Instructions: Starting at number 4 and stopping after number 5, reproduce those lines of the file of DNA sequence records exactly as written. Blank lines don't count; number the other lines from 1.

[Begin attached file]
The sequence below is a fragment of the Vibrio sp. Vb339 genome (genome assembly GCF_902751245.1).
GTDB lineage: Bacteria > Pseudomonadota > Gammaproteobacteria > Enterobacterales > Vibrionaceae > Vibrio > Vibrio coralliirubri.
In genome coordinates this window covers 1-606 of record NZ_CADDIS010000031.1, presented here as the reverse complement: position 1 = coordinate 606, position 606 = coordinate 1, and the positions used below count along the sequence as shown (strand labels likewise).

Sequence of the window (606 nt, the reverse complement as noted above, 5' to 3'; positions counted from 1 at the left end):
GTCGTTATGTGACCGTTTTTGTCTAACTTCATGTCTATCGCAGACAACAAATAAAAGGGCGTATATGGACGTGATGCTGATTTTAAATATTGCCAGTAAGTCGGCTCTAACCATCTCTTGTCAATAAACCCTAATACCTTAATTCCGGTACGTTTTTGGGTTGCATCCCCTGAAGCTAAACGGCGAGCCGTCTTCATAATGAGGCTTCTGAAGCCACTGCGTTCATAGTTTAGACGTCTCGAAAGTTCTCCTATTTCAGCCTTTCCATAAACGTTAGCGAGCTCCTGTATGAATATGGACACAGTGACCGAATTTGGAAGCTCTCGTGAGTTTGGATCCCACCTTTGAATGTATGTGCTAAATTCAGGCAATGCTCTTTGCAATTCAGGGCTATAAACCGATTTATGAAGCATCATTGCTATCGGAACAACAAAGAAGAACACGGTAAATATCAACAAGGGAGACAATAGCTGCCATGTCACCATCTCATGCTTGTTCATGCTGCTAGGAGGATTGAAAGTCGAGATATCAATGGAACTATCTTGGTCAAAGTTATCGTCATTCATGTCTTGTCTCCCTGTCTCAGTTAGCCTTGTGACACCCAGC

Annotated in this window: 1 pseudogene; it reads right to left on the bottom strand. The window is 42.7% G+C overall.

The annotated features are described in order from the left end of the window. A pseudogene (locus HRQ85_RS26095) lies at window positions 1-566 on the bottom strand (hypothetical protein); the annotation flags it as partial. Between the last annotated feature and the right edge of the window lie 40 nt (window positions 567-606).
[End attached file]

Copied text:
Sequence of the window (606 nt, the reverse complement as noted above, 5' to 3'; positions counted from 1 at the left end):
GTCGTTATGTGACCGTTTTTGTCTAACTTCATGTCTATCGCAGACAACAAATAAAAGGGCGTATATGGACGTGATGCTGATTTTAAATATTGCCAGTAAGTCGGCTCTAACCATCTCTTGTCAATAAACCCTAATACCTTAATTCCGGTACGTTTTTGGGTTGCATCCCCTGAAGCTAAACGGCGAGCCGTCTTCATAATGAGGCTTCTGAAGCCACTGCGTTCATAGTTTAGACGTCTCGAAAGTTCTCCTATTTCAGCCTTTCCATAAACGTTAGCGAGCTCCTGTATGAATATGGACACAGTGACCGAATTTGGAAGCTCTCGTGAGTTTGGATCCCACCTTTGAATGTATGTGCTAAATTCAGGCAATGCTCTTTGCAATTCAGGGCTATAAACCGATTTATGAAGCATCATTGCTATCGGAACAACAAAGAAGAACACGGTAAATATCAACAAGGGAGACAATAGCTGCCATGTCACCATCTCATGCTTGTTCATGCTGCTAGGAGGATTGAAAGTCGAGATATCAATGGAACTATCTTGGTCAAAGTTATCGTCATTCATGTCTTGTCTCCCTGTCTCAGTTAGCCTTGTGACACCCAGC